How to Organize a Great Garden

Your area has likely seen its final frost, and if you’re anything like the folks at The Organizing Blog, you’re just itching to start a garden — either to take advantage of delicious, healthy fresh produce at low prices or to improve the beauty of your home’s outdoor spaces.

#Organizing your tools and planting supplies is the first step to an #clutter-free garden, says Lovely Greens: “Start sorting your shed, garage and garden of everything that’s standing in the way of the garden you want” by tapping the KonMari method to #declutter and prepare.

Then, visualize your ideal garden. Yours might have rows and rows of tomatoes, peppers and other crops, it might have rose bushes and ivy, or it might have an assortment of native perennials that flower and pop throughout the year.

Consider the site, Almanac says. Sunny spots work better for the majority of crops and plants (many vegetables benefit from six to eight hours of daylight every day), but you have options for shaded areas, too. Sketch out the plots on a sheet of paper or try a garden planning app.

Dedicate beds to “families” of crops. Alliums (chive, garlic, leeks, onions, etc.) can go in a bed together; squashes, melons and cucumbers in another. Remember that some plants may need support structures or protection against pests and include those in your plan.

Now for the fun part: Pick out what you want to plant. In a food-oriented garden, that means crops you’ll use and enjoy. Whatever you grow will taste better than the commercially grown, store-bought version, but  there’s no reason to grow cilantro if you think it tastes like soap.

In a flower garden, that means designing for visual impact, varying heights and colors to lend visual interest throughout the year. Fill in those empty-looking spaces but don’t crowd plants and give your garden some height by mixing low-lying plants with taller varieties.

Pay special attention to perennials whether you’re planning a vegetable or flower garden. These plants need a dedicated space where they can thrive with routine maintenance year after year; get their placement right the first time.

A well #organized garden can provide higher yields and greater visual impact. Before you start digging, have a plan in mind — and you’ll soon enjoy the fruits of your labor on the table and around the house.

Grow Seeds in Just About Any Container

If you choose to start seeds for your garden, use a seed-starting kit with multiple cells for seedlings and add a grow light and/or heat mat for a technical assist. Or you can start seeds in “practically anything,” says HGTV. Use newspaper pots, disused seed trays, cardboard tubes, used cans and jugs, egg cartons or eggshells as containers. Just remember to label your pots or rows so you know what’s growing. Give seeds warmth, wetness and indirect sunlight Once the seedlings poke through the soil, move them to a sunny window ledge or greenhouse environment to mature into transplantable starters. #StartingSeeds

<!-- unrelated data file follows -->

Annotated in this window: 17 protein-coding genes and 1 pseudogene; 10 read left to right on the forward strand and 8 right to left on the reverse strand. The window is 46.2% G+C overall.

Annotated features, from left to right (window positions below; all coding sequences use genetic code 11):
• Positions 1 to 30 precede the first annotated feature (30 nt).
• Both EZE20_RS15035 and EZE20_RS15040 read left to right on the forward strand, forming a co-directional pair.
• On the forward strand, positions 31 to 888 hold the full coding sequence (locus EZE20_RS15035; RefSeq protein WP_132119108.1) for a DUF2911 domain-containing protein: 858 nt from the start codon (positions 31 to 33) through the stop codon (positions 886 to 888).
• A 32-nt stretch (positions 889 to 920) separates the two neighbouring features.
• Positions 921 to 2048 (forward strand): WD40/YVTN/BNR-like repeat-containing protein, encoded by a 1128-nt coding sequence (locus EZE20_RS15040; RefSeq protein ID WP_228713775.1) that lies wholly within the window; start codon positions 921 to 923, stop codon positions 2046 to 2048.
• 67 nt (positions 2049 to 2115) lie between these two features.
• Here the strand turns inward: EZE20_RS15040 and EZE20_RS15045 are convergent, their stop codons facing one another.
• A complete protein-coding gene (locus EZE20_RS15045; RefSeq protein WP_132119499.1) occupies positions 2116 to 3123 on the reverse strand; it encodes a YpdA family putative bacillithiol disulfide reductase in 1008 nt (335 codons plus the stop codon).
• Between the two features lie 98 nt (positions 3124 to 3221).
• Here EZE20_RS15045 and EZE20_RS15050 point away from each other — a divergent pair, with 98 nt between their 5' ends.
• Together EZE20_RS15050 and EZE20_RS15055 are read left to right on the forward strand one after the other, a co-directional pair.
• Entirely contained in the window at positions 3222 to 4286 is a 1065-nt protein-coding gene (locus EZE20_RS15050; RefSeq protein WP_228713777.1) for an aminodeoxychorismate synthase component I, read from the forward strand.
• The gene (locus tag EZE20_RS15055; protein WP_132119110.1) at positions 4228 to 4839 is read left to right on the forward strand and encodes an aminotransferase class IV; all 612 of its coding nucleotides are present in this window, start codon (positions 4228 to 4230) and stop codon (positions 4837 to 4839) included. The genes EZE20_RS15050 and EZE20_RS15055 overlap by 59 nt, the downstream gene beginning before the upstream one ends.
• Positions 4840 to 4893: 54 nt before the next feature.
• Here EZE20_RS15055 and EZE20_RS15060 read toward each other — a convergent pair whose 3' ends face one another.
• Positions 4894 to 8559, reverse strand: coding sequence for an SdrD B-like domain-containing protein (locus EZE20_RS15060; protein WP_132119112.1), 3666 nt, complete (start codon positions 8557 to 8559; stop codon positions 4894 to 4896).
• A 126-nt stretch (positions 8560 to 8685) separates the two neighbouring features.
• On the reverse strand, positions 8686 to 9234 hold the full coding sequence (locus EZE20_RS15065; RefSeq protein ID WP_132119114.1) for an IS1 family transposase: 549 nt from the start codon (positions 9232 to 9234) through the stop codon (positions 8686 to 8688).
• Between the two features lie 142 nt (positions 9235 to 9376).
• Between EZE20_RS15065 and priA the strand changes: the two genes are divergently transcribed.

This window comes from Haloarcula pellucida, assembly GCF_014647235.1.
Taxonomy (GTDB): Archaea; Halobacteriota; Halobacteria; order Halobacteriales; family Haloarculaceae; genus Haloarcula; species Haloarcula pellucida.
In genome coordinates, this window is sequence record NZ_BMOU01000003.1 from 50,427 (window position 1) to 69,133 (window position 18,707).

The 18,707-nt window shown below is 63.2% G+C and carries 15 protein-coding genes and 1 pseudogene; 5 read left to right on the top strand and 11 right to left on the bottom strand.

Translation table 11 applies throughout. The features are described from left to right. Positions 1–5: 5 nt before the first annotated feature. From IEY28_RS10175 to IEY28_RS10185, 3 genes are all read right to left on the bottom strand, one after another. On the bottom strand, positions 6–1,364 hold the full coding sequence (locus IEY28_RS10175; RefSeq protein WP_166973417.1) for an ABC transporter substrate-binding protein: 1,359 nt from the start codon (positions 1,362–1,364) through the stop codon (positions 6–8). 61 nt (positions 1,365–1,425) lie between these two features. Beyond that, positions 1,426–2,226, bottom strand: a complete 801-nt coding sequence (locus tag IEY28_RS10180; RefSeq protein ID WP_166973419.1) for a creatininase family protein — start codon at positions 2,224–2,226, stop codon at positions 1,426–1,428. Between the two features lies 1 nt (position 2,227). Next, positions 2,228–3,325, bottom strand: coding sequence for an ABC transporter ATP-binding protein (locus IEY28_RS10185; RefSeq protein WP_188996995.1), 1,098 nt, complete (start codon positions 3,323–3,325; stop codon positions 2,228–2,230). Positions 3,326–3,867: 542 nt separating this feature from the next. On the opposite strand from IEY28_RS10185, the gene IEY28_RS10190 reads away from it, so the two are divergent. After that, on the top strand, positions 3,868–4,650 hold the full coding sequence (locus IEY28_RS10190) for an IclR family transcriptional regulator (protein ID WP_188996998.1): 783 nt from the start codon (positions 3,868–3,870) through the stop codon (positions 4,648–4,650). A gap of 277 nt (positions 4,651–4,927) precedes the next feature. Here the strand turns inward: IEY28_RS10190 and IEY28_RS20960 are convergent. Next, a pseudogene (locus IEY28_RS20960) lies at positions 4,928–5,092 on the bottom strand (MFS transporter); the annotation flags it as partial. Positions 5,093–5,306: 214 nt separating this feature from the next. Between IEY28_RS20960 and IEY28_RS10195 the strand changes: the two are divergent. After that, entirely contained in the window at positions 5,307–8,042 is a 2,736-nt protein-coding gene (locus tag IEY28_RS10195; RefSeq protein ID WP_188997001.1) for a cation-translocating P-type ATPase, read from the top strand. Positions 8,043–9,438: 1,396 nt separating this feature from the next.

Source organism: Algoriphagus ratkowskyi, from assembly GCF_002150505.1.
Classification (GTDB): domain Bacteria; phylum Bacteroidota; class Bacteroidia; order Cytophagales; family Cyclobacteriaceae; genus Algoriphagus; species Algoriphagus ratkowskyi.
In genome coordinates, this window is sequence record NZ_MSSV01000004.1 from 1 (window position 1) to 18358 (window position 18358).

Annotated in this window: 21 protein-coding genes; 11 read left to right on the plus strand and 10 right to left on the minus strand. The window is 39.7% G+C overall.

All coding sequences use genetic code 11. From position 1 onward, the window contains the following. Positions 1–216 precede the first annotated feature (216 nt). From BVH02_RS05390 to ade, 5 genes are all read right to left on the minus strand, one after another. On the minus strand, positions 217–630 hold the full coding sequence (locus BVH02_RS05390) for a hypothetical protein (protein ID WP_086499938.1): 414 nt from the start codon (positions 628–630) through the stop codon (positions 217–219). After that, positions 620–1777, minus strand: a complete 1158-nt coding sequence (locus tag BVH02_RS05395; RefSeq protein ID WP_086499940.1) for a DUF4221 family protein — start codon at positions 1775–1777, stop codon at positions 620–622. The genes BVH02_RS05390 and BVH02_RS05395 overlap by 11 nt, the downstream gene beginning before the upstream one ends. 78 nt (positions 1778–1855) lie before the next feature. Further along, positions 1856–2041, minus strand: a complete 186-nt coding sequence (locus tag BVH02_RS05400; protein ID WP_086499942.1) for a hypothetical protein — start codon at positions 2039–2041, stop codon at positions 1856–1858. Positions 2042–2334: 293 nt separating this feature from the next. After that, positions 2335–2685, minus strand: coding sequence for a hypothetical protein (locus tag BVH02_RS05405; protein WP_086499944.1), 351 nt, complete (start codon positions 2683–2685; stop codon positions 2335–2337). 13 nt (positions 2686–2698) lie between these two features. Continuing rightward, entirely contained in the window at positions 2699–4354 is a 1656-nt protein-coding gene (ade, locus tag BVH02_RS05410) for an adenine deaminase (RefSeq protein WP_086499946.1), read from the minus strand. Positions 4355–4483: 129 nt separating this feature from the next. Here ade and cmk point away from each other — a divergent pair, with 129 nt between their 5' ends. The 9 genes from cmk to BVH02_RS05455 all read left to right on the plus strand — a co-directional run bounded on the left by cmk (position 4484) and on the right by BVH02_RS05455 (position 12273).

Start Some Easy-to-Grow Seedlings

If this is your first year starting plants from seed, start small, says. Easy-to-start vegetables include herbs, tomatoes, cucumbers, broccoli and leafy greens such as spinach, kale and lettuce; easy flowering plants include cosmos, zinnias, marigolds and sunflowers. Fussier seeds require a temperature change to trigger the end of dormancy and germinate; the good news is that many of these are perennials that will return year after year in your garden. Whatever you choose, be sure that soil and air temperatures don’t ruin your carefully cultivated seedlings; schedule transplant according to the final frost date in your area. #StartingSeeds

Give Seedlings Plenty of Light

As you start to care for your homegrown seedlings, be sure to give them plenty of light — 12 to 16 hours per day. Mist the plants once or twice daily to keep them moist, and try a greenhouse-style covered tray to maintain light dampness. “If your seeds dry out, they won’t germinate, but if they stay too wet, they could rot,” says Swanson Nursery. When your seeds sprout, thin them to concentrate growing energy on the strongest. Once they have several leaves and a week or two before the transplant, “harden” your seedlings by giving them a few hours of outdoor time in a shady or protected spot every day. #StartingSeeds

Start Your Summer Seeds Indoors

Starting seeds indoors can save money over buying plants, and the time to start is now! Depending on your plant hardiness zone, you can determine when you’ll need to plant seedlings outdoors and work backward from that date. Many plants need about six weeks to grow from seed to outdoor starter, so if you start this week, plants should be ready by May 1. Simply sow your seeds in soil or seed starter in a tray or small container, planting them only as deep as the seed is large. You can replant harder seedlings such as broccoli and onions as soon as two weeks before your area’s final frost. #StartingSeeds